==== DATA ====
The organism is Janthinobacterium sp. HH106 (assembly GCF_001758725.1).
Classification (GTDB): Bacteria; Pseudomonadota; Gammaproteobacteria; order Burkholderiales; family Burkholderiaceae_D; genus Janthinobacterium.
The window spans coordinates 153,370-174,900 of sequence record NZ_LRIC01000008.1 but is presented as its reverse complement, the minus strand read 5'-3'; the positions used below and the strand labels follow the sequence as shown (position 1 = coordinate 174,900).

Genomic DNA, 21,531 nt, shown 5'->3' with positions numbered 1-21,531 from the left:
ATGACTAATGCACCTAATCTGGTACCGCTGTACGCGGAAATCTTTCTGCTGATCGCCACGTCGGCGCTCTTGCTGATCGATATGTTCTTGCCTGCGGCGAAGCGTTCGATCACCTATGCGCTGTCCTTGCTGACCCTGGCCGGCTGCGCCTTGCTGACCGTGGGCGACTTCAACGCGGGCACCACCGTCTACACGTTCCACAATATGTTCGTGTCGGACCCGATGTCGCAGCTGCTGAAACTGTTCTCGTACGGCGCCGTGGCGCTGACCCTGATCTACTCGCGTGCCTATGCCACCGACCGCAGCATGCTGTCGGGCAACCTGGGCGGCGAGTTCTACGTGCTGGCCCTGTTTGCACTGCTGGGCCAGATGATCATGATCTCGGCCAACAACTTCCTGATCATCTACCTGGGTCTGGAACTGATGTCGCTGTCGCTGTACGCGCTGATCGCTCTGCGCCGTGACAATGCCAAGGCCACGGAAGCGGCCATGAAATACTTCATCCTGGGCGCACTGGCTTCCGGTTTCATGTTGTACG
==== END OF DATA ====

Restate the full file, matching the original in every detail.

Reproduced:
The organism is Janthinobacterium sp. HH106 (assembly GCF_001758725.1).
Classification (GTDB): Bacteria; Pseudomonadota; Gammaproteobacteria; order Burkholderiales; family Burkholderiaceae_D; genus Janthinobacterium.
The window spans coordinates 153,370-174,900 of sequence record NZ_LRIC01000008.1 but is presented as its reverse complement, the minus strand read 5'-3'; the positions used below and the strand labels follow the sequence as shown (position 1 = coordinate 174,900).

Genomic DNA, 21,531 nt, shown 5'->3' with positions numbered 1-21,531 from the left:
ATGACTAATGCACCTAATCTGGTACCGCTGTACGCGGAAATCTTTCTGCTGATCGCCACGTCGGCGCTCTTGCTGATCGATATGTTCTTGCCTGCGGCGAAGCGTTCGATCACCTATGCGCTGTCCTTGCTGACCCTGGCCGGCTGCGCCTTGCTGACCGTGGGCGACTTCAACGCGGGCACCACCGTCTACACGTTCCACAATATGTTCGTGTCGGACCCGATGTCGCAGCTGCTGAAACTGTTCTCGTACGGCGCCGTGGCGCTGACCCTGATCTACTCGCGTGCCTATGCCACCGACCGCAGCATGCTGTCGGGCAACCTGGGCGGCGAGTTCTACGTGCTGGCCCTGTTTGCACTGCTGGGCCAGATGATCATGATCTCGGCCAACAACTTCCTGATCATCTACCTGGGTCTGGAACTGATGTCGCTGTCGCTGTACGCGCTGATCGCTCTGCGCCGTGACAATGCCAAGGCCACGGAAGCGGCCATGAAATACTTCATCCTGGGCGCACTGGCTTCCGGTTTCATGTTGTACG